Let’s take a look back at 2006 when Exubera came to market for a very short time. I clearly remember the excitement building around this new inhaled form of insulin, which would surely become the new preferred treatment for diabetes. I still remember receiving Exubera in our order for the first time and expecting it to fly off the shelves. But after maybe dispensing one or two of these inhalers, they were gone.
What is the story behind this short-lived inhaled insulin?
Exubera was a combined effort by Aventis and Pfizer. It was an inhaled, short-acting insulin indicated for type 1 (in combination with long- or intermediate-acting insulin) and type 2 diabetes mellitus (in patients requiring insulin or in patients not adequately controlled on oral medications alone).
In 1925, the concept of insulin delivery directly to the lungs (pulmonary insulin) was initially explored. However, many difficulties were encountered as most inhaled insulin became deposited in the pharynx and never reached the lungs. Pfizer and Aventis worked with Nektar Therapeutics, a company that specialized in finding delivery solutions for various methods of administration. They developed Exubera, which was a rapid-acting, fine, dry powder insulin, developed with Nektar’s proprietary inhalation technology.1
With the benefits of no needles and more rapid entry into the bloodstream than with subcutaneous injection, Exubera was expected to help compliance in patients with diabetes.1
Exubera contained human insulin produced with recombinant DNA technology and was available in 1 mg or 3 mg. The drug was contraindicated in smokers or those who recently quit smoking due to a much higher absorption in these patients. It was also not recommended for use in those with underlying lung diseases.2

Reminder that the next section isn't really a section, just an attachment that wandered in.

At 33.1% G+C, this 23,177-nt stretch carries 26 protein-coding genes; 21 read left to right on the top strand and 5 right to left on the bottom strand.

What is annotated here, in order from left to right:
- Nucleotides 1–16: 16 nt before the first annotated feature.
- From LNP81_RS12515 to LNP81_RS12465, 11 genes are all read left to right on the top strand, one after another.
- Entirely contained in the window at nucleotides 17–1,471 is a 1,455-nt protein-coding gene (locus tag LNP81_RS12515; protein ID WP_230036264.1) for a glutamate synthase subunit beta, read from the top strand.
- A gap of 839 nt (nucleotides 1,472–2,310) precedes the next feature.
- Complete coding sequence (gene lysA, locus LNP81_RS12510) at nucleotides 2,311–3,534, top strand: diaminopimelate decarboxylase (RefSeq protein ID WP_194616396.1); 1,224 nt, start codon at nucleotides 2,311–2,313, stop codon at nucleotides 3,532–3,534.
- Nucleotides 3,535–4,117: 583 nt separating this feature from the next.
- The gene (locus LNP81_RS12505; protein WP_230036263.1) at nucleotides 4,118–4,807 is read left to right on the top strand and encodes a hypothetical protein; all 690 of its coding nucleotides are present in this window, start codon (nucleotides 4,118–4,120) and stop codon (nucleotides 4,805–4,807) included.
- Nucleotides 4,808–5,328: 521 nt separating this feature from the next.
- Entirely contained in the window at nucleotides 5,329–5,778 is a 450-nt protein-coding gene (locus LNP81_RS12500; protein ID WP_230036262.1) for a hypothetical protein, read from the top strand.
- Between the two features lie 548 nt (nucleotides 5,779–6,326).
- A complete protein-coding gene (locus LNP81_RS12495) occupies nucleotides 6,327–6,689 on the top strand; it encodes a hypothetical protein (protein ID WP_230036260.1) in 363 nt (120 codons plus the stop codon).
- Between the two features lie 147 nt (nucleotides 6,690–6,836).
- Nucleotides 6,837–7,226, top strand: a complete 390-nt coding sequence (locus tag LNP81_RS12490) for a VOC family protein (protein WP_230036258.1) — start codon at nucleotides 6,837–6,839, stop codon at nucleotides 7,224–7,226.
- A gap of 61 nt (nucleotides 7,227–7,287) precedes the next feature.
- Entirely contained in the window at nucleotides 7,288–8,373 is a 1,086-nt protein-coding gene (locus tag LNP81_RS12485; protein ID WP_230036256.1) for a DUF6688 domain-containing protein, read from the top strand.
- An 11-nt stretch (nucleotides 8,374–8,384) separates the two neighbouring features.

In clinical trials, more than 2,000 patients received Exubera, some for up to 5 years. Results suggested that Exubera was as effective as injected insulin and superior to oral medications in lowering glucose.1
When compared with patients who received only insulin injections, patients administered Exubera experienced significant lowering of fasting plasma glucose levels (measured before breakfast) and 2-hour postprandial glucose levels (measured after meals). Patients preferred using Exubera and were more satisfied with overall treatment. They demonstrated greater improvements in symptoms and cognitive function.1
However, despite its efficacy, concerns were raised about the safety of inhaled preparations and whether Exubera would compromise lung capacity or even damage lung tissue with long-term use. Although adverse events were similar between Exubera and control groups, there was an increased incidence of mild to moderate cough.1
Almost as quickly as it appeared, Exubera was withdrawn from the market in October 2007 after slow sales, as the product was not in favor with physicians/patients.3